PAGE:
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Gallery Visit – Ryan Peter Miller

LOCATION: Phoenix, Arizona (Modified Gallery)

Lisa Marie Sipe and I met up with Ryan Peter Miller at his show at The Modified Arts Gallery. Ryan was just getting ready for a move to his new home in Chicago, so, we felt lucky that he took the time to give us a private viewing at this downtown Phoenix gallery. We went off hours and the air conditioner was off. Even though we were all drenched in sweat, we were not in a hurry to leave as the work was very exciting.

We have been fans of his work since we all met as members of the Eye Lounge Cooperative. Ryan likes to use the tools that create his work to be part of the art. For example, in his Excavation series he carves out of layers of paint, so the paint (as the title suggests) is excavated, and the colors below the top layer are exposed. His suggested dinosaurs are then exposed using the hidden colors. Through his career, Ryan is always exploring his medium with humor, but his art is not a joke, but a thoughtful process of discovery.

In the drawing series Mark Making, Ryan portrays famous celebrities with the name Mark. The pun is further explored by placing these portraits against the backdrop of a couple in a compromising positions. Suggesting that they are making Mark? Each drawing (large and small) are produced using a unique “mark-making”, crosshatch, circles, scribbles, etc. All the works are funny, clever, and a bit uncomfortable (in a good way).

Below is our interview with Ryan.

Please note that some of the artwork shown contains art of a sexual nature, and might be unsuitable for younger viewers.

Above and below: Ryan Peter Miller and work from his “Excavation” series.

Above: Closeup, side view of Excavation: Tyranosaurus — Carved Latex on MDF

(CS): What inspires you?

Ryan Peter Miller: My sources of inspiration have always been broad and elusive. I would say I am inspired by my own process; my wife, Julie’s, perspective; stand-up comedians (Louis C.K., Mark Marin, Mike DeStefano); the love for and of my pets; food. I really do avoid actively looking at art. I want to know that my ideas are my own, and do not become hack.

Do you remember when you wanted to be an artist?

I drew from a really early age. I mostly drew hybrid animals like sharks with crab claws, or snakes with wings. I also was obsessed with Legos. I remember getting a Lego set from my friends for my 14th birthday. I was torn because while I still loved the creative aspect making things out of Legos, I was definitely too old to be getting toys for my birthday.

I took as many art classes that I could all through high school and knew I wanted to be involved in art in college as well. During my first semester at University of Georgia I firmly committed myself to the idea of being an artist. It has always been easy for me to make that commitment, because my parents have always been so supportive. My father teaches graphic design and my mother works in the field of interior design.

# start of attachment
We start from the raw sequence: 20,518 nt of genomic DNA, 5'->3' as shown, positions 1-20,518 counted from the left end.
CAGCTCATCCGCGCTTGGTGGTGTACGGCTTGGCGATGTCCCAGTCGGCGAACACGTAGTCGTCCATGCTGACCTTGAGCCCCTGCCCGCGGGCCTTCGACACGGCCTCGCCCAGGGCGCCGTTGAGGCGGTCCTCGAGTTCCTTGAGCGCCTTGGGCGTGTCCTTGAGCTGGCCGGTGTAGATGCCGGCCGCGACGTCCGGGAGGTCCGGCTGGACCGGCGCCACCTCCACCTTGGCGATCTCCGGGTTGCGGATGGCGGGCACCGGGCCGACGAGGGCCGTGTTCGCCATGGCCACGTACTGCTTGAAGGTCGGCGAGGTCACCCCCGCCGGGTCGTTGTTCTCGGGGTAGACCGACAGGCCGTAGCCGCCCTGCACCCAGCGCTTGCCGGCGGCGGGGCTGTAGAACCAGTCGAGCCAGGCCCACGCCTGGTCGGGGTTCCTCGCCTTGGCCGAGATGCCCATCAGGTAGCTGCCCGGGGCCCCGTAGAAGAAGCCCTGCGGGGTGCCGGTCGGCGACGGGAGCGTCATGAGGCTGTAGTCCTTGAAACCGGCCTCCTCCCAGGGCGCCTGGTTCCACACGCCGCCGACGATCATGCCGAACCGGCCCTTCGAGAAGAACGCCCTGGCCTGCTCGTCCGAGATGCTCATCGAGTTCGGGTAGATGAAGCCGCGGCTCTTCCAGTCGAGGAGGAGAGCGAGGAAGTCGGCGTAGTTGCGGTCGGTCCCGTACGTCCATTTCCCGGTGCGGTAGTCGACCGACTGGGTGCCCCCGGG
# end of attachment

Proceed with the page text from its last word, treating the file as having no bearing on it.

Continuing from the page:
Are their any particular influences or inspiration for your work?

Jasper Johns and Marcel Duchamp are my greatest art influences. I make work with them in mind. I aspire to have my work be a balance of the simplicity, humor, self-effacement, and intellect that the two so beautifully exacted.

Any books inspire you?

Diet for a New America, an expose on American food culture by John Robbins (son of ice cream mogul Baskin Robbins), was the most influential book on my art practice; it inspired years of work. It doesn’t influence my current body of work, but I still marvel at how profoundly it impacted me at the time.

What are thinking about now?

I am thinking about food, specifically all food.

Alright then, what are you working on?

I am working on redefining my studio practice. I used to make whatever came to mind, I would have 10 pieces in process at once. Not all were hits, but the organic nature of the process was fulfilling. Recently, I have been more exacting in my practice, refining an idea several times before getting into the studio to make the final product. While this is a more efficient use of my time, I feel that it has eliminated the happy accidents that generate the element of surprise. I want to shoot first and ask questions later. I don’t mind the mistakes, but allowing for mistakes means I need to plan for more time in the studio.

What’s next for you?

I am reworking a series of paintings that were titled “Painting’s Dirty Underbelly.” The works consist of layered stalactites of latex paint collecting off the side of small square panels. The pieces were inspired by the residual process from my Excavation Series. While the pieces were already shown, I was not satisfied with their final iteration. The new configuration will have a grid of holes allowing a pattern of paint stalactites built across the face of the surface. I hope the result is worth the risk of losing some “finished” work.

Above and below: Mark Making series of drawings at the Modified Arts Gallery.


  1. […] I also have a group show coming up at Southern Oregon University with former Eye Lounge members Ryan Peter Miller and Marco Rosichelli, so I’m definitely going to stay busy. More information: […]